(review copy from publisher)
David Levithan tells a story of three teens, Claire, Peter and Jasper whose lives entwine following the tragedy of September 11. The three live in NYC and they experience the day in different ways. Peter sees the second plane hit the World Trade Center. In the confusion and panic following the attack Claire is just trying to find her little sister. Jasper sleeps through the attack completely, waking up to a different world.
Peter and Jasper met at a party "before" and had planned a date for the evening of September 11 but the events of the day push normal aside. Claire's home is so close to Ground Zero that her family cannot return home. Levithan's story follows these three through the days and weeks after the attack. Images of candles, memorials, handbills asking for information about the missing weave through their story.
I read this book soon after its publication. It evoked such vivid memories and emotions that it has taken some time to review. Levithan's characters mirror the shock, the hollowness, the fear, the unbearable sadness and grief, as well as the compassion and wish to do something -- anything to help, that were present in every heart.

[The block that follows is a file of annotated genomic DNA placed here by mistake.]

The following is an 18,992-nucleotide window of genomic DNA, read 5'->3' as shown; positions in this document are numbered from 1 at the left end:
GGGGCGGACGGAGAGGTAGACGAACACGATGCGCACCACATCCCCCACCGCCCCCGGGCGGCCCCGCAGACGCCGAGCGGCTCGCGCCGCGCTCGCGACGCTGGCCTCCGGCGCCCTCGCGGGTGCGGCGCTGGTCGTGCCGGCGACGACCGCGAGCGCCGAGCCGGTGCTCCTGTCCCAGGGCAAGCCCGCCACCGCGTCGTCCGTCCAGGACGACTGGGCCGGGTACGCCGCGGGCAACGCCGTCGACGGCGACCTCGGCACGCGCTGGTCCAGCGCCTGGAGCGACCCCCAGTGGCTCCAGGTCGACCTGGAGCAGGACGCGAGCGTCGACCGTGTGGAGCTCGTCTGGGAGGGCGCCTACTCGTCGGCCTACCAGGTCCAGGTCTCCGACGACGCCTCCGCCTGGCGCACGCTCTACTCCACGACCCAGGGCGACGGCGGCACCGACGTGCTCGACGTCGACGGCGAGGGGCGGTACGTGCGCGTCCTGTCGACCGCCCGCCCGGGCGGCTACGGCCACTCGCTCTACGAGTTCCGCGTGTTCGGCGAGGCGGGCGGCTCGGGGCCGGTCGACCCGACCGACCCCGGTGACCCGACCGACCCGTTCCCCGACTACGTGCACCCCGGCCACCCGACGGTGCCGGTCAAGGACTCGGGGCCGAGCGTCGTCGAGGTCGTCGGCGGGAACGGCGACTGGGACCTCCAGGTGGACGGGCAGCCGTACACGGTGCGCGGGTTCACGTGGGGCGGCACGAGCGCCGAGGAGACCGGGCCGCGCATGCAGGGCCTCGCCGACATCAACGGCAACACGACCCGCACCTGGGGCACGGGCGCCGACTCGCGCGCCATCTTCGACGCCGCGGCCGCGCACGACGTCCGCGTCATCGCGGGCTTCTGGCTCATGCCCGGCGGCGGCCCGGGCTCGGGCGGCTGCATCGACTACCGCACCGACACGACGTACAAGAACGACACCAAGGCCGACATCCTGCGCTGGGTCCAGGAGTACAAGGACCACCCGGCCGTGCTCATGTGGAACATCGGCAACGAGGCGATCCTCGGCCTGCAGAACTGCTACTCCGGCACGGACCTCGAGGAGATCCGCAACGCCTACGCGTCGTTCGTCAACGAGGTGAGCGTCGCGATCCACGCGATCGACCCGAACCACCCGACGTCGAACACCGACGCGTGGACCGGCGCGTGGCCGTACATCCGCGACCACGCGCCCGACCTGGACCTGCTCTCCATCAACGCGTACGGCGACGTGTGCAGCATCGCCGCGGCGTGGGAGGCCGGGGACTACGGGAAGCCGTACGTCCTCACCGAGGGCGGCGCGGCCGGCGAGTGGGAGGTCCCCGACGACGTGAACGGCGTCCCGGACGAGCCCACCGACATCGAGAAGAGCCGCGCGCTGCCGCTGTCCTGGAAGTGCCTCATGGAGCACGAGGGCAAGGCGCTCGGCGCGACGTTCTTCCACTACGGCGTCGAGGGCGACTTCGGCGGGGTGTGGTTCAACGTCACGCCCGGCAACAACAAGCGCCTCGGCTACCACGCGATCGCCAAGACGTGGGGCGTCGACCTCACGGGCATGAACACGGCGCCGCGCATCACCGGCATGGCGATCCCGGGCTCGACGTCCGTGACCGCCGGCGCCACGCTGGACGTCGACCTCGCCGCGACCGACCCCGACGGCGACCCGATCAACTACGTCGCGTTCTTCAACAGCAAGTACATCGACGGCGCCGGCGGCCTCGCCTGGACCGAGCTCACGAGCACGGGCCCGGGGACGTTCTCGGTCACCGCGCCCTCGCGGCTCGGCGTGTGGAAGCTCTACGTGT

Bustling at the beginning of school, we heard the news about the first strike at the World Trade Center from a parent but we were busy with classes. I was reading to a class of fourth graders when their teacher walked over to whisper the news of the Pentagon attack in my ear. I had to keep reading. My library became a gathering place as we rigged a sort of antennae on the television to catch the broadcast news. Today, every classroom in the district can bring up a choice of news channels by pushing one button on the TV remote. That day, like the rest of the world, we were scrambling.
A teacher aide who had family working in and around the World Trade Center came by frequently to check in. Many of us had college kids who had just started their freshman year at school. Away from their families, our cell phones rang as they watched the news from residence hall lobbies and student centers.
Parents streamed to the school, not to take their children home, but to just be with others and hold each other up as the horror unfolded. My library office was the site for these gatherings. We all kept teaching, kept reading and tried to keep our voices level and maintain a sense of normalcy for the young people in our care. I was proud to be part of that faculty that day.
At a nearby campus in our district, a teacher realized that her husband was in one of those towers, there on business day trip. He did not return home.
Although it has been over a year since I read this story, Levithan's writing has stayed with me. His story takes place in New York City but it also took place across the country. Claire and Jasper and Peter are not deeply compelling characters in their own right but their story contains many of my memories of that day in crystal clarity.